Meet the next $100,000 composer

Meet the next $100,000 composer


norman lebrecht

December 07, 2021

The Grawemeyer Award, the world’s largest prize for a living composer, was given in 2003 to Kaija Saariaho from Finland and the following year to the Korean Unsuk Chin.

Since then, no woman has been chosen, although there have been quite a few male nonentities and one year when the prize was withheld.

This year’s laureate, the Austrian Olga Neuwirth, was chosen, one suspects, as much for the trendiness of her sex-change opera Orlando as for any convincing artistic supremacy.

Neuwirth, 53, was groomed in radical politics by the Italian Luigi Nono. She made her name with an opera on David Lynch’s film Lost Highway and has steered a judicious course between electronic and far-out fringes and the bourgeois Autobahn. She is a worthy winner.

But the best of 2021?

Surely Missy Mazzoli, Sofia Gubaidulina, Anna Thorvaldsdottir, Jennifer Higdon, Anna Clyne, Julia Wolfe, Caroline Shaw, Rebecca Saunder and Du Yun have a stronger claim? And that’s just the women composers.


  • Eric says:

    The Grawemeyer Award is for a single work, not a composer’s entire output. Also, I have a feeling that the previous year’s winner (Lei Liang) sits on the panel the following year and can influence things. That may have changed…


    The video features the ‘ faded out’ ( to use Mr. Lebrecht’s recent term ) Ensemble Intercontemporain , how strange…

  • Liongang says:

    From just a snippet, she definitely sounds more original and substantive than the others named, so they’re heading in the right direction.

  • John Borstlap says:

    That a work gets paid very much, does not say anything about it’s quality. How expensive were the Brandenburg Concertos? Or the Eroica, or La Mer or the Sacre? I think the latter two were surprisingly cheap, and the Sacre did not even produce royalties. John Williams got rich on his kitschy film scores, not on his serious works which are much better.

    The ballet music of the punk piece ‘Aello’ is sticking-out it’s tongue to everybody who is prepared to listen to it, like all the woke punk sound art by this lady. The aesthetic is from the sixties of the last century: cynical, nihilistic, mocking, ugly, only sound patterns, no music at all – but lots of pretension.

    That someone comes from Vienna and has a Beethoven hairdo, does not mean that for that reason, the music should be as good. What do people recognize in woke punk? I think: the misery of their own experiences of modernity; they deserve it.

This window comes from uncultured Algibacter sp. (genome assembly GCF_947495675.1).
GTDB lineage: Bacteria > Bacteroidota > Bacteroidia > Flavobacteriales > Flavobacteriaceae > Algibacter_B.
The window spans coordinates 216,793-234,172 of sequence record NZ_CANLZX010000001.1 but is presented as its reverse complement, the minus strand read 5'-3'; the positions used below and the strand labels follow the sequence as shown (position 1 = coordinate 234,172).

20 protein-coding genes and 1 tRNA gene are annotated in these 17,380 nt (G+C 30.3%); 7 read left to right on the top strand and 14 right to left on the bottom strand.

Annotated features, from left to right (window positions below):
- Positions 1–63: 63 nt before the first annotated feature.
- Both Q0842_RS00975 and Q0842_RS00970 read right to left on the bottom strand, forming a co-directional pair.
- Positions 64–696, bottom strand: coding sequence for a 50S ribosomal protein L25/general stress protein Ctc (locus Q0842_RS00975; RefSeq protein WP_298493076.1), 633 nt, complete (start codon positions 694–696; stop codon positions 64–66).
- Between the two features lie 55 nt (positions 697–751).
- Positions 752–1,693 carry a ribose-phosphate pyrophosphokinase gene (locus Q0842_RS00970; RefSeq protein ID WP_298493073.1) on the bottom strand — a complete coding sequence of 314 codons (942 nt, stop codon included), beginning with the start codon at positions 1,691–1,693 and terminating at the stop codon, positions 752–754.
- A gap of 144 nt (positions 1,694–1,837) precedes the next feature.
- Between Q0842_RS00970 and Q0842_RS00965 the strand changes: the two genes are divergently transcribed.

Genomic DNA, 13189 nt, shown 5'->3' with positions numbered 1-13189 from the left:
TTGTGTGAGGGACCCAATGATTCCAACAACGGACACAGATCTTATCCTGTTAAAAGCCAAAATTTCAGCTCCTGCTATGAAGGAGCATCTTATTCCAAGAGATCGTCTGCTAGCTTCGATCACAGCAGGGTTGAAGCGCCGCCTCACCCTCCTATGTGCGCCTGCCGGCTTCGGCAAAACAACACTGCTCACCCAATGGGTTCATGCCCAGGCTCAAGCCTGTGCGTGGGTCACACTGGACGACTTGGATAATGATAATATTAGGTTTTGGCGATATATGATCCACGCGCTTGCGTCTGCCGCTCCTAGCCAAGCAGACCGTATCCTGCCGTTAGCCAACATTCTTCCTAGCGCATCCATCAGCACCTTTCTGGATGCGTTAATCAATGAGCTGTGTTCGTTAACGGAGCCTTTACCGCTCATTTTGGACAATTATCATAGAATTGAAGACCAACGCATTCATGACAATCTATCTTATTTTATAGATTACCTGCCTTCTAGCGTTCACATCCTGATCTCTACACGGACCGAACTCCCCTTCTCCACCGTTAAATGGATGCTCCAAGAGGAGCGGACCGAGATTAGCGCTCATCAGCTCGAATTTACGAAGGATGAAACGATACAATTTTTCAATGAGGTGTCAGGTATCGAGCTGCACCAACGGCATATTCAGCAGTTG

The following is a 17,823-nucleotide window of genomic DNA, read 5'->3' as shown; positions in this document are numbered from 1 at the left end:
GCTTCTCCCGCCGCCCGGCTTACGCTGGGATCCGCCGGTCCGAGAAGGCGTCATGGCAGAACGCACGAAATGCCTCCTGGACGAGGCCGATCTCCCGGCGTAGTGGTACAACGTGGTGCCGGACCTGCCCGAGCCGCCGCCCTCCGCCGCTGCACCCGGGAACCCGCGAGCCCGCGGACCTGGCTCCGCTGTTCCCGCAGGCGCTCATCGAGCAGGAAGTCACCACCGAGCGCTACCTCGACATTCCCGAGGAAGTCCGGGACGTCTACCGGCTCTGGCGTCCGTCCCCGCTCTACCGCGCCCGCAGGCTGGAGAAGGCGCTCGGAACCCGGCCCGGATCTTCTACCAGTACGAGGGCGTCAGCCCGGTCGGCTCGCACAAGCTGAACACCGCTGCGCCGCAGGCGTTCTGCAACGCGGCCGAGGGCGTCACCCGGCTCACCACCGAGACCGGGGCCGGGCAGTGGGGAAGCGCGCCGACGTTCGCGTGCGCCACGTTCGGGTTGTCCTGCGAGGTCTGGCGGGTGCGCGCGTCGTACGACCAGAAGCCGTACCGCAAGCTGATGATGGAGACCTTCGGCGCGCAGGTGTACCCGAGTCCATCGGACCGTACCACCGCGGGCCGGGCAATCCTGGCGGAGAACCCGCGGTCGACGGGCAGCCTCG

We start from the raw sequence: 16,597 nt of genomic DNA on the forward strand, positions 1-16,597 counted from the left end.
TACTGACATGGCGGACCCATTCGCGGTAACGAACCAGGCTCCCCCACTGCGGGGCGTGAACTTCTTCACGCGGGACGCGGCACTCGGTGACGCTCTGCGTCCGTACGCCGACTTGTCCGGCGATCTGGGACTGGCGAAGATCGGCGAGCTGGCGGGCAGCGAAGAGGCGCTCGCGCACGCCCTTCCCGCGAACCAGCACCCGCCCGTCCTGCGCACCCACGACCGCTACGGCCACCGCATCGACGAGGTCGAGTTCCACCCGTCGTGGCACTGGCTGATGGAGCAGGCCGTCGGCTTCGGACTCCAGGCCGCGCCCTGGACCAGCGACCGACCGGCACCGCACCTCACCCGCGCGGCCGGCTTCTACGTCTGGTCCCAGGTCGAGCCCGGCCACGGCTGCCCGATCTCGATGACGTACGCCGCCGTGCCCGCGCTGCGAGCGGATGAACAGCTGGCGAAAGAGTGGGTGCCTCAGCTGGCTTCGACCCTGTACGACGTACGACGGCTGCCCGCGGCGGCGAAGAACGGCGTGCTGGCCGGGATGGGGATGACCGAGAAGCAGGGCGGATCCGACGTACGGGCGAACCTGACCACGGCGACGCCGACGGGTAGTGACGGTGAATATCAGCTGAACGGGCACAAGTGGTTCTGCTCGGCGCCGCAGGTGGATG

• Cohen says:

      …something is happening and you don’t know what it is
      Do you, Mr. Jones?

      • John Borstlap says:

        I think it’s the hair. I had that also some time ago, it made people shy away or getting irritated. They simply should get used to it, after a while you don’t see it any longer.


  • Peter Smith says:

    The first bit of the extract reminder me of the Waltz for Restricted Orchestra by Peter Racine Fricker, which was in one of the Hoffnung concerts in the early sixties.

  • Derek H says:

    Just imagine winning this award as a male nonentity!

    • John Borstlap says:

      That would be scandalous. At least, with this occasion, some social justice is done.

      • Ruby Yacht says:

        How is it justice to win an award solely for your gender?

        • John Borstlap says:

          Because it rewards the persistence of women to stick it out and still be around & continue to procreate, without which we would have died-out. The only justice of this award is Mrs N’s gender, I believe. The least that can be said is that the Grawemeyer people have spotted her gender, although not very much more.

      • Derek H says:

        But my point is that the text states that the award has been won by “quite a few male nonentities”!

        Don’t they deserve some credit for their work?

  • Ruby Yacht says:

    They pretty much always make absurd choices. It used to be limited to the worst of academic composers. Why should it be international, though? Americans need the boost the most. And if you are going to list women who compose, how can you omit Libby Larsen, who is the topmost of all of them? But at that level of success, they don’t need the money.

    • John Borstlap says:

      Surely such awards are set-up with the best of intentions. But to gather the necessary expertise, they form comitees, and a comitee is almost always an average of mediocrity, going for the conventional or worse – who is going to spend his/her costly time on evaluating the average contemporary works that have been acclaimed elsewhere?

      ‘The camel is designed by a comitee.’ Anonymous genius.

  • Peter San Diego says:

    It’s rather amusing that an opera based on a classic novel from 1928 should be condescended to as “trendy.”

    Although my tastes gravitate toward the music of Clyne (and composers of similar aesthetic), I found “Aello” to be whimsical and well-constructed, with clear themes well-suited to the balletic purpose, and beguiling orchestral textures. I fail to understand how that work can be described as “woke punk,” not least because I discern no social (or social-justice) program driving it. Other compositions of Neuwirth have left me cold, to be sure, and I’m unfamiliar with her Orlando, but to dismiss her completely (a la either NL or JB) strikes me as lacking in discernment.

    Thank goodness tastes differ: varietas delectat!

  • Eric says:

    Utterly pointless to include the video of Aello, though. She won the award for an opera, Orlando… The list of previous winners is here btw: